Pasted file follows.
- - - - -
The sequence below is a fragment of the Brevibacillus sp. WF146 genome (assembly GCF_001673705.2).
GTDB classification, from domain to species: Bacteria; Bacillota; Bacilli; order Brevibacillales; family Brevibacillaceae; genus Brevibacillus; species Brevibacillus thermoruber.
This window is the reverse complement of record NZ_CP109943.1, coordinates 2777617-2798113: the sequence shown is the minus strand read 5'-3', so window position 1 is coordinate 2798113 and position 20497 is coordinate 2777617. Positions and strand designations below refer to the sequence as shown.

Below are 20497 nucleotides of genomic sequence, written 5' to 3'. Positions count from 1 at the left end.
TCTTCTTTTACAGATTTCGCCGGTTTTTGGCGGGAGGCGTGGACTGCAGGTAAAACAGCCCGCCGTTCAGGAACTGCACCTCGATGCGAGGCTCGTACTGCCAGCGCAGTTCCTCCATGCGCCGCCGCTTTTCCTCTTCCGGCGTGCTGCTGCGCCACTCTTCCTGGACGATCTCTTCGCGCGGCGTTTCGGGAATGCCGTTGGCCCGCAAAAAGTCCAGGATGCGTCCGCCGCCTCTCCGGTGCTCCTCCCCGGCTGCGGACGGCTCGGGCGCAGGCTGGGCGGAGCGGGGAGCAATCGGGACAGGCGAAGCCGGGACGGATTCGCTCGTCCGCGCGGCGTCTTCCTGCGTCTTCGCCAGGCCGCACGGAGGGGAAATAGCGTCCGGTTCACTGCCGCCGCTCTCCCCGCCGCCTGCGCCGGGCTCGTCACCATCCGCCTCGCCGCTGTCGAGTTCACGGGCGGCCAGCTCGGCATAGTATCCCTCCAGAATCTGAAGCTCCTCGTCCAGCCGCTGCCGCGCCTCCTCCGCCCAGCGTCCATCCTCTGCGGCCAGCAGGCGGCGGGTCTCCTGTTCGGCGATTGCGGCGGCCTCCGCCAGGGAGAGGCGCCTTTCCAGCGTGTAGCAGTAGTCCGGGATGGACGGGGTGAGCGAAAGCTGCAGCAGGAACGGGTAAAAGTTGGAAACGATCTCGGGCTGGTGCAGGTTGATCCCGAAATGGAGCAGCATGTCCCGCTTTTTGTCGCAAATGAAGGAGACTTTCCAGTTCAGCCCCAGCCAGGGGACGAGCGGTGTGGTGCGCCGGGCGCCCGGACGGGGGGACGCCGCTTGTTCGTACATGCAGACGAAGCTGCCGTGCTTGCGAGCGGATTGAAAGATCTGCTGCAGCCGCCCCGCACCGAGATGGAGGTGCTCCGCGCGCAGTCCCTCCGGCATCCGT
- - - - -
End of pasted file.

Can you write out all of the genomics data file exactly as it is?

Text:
The sequence below is a fragment of the Brevibacillus sp. WF146 genome (assembly GCF_001673705.2).
GTDB classification, from domain to species: Bacteria; Bacillota; Bacilli; order Brevibacillales; family Brevibacillaceae; genus Brevibacillus; species Brevibacillus thermoruber.
This window is the reverse complement of record NZ_CP109943.1, coordinates 2777617-2798113: the sequence shown is the minus strand read 5'-3', so window position 1 is coordinate 2798113 and position 20497 is coordinate 2777617. Positions and strand designations below refer to the sequence as shown.

Below are 20497 nucleotides of genomic sequence, written 5' to 3'. Positions count from 1 at the left end.
TCTTCTTTTACAGATTTCGCCGGTTTTTGGCGGGAGGCGTGGACTGCAGGTAAAACAGCCCGCCGTTCAGGAACTGCACCTCGATGCGAGGCTCGTACTGCCAGCGCAGTTCCTCCATGCGCCGCCGCTTTTCCTCTTCCGGCGTGCTGCTGCGCCACTCTTCCTGGACGATCTCTTCGCGCGGCGTTTCGGGAATGCCGTTGGCCCGCAAAAAGTCCAGGATGCGTCCGCCGCCTCTCCGGTGCTCCTCCCCGGCTGCGGACGGCTCGGGCGCAGGCTGGGCGGAGCGGGGAGCAATCGGGACAGGCGAAGCCGGGACGGATTCGCTCGTCCGCGCGGCGTCTTCCTGCGTCTTCGCCAGGCCGCACGGAGGGGAAATAGCGTCCGGTTCACTGCCGCCGCTCTCCCCGCCGCCTGCGCCGGGCTCGTCACCATCCGCCTCGCCGCTGTCGAGTTCACGGGCGGCCAGCTCGGCATAGTATCCCTCCAGAATCTGAAGCTCCTCGTCCAGCCGCTGCCGCGCCTCCTCCGCCCAGCGTCCATCCTCTGCGGCCAGCAGGCGGCGGGTCTCCTGTTCGGCGATTGCGGCGGCCTCCGCCAGGGAGAGGCGCCTTTCCAGCGTGTAGCAGTAGTCCGGGATGGACGGGGTGAGCGAAAGCTGCAGCAGGAACGGGTAAAAGTTGGAAACGATCTCGGGCTGGTGCAGGTTGATCCCGAAATGGAGCAGCATGTCCCGCTTTTTGTCGCAAATGAAGGAGACTTTCCAGTTCAGCCCCAGCCAGGGGACGAGCGGTGTGGTGCGCCGGGCGCCCGGACGGGGGGACGCCGCTTGTTCGTACATGCAGACGAAGCTGCCGTGCTTGCGAGCGGATTGAAAGATCTGCTGCAGCCGCCCCGCACCGAGATGGAGGTGCTCCGCGCGCAGTCCCTCCGGCATCCGT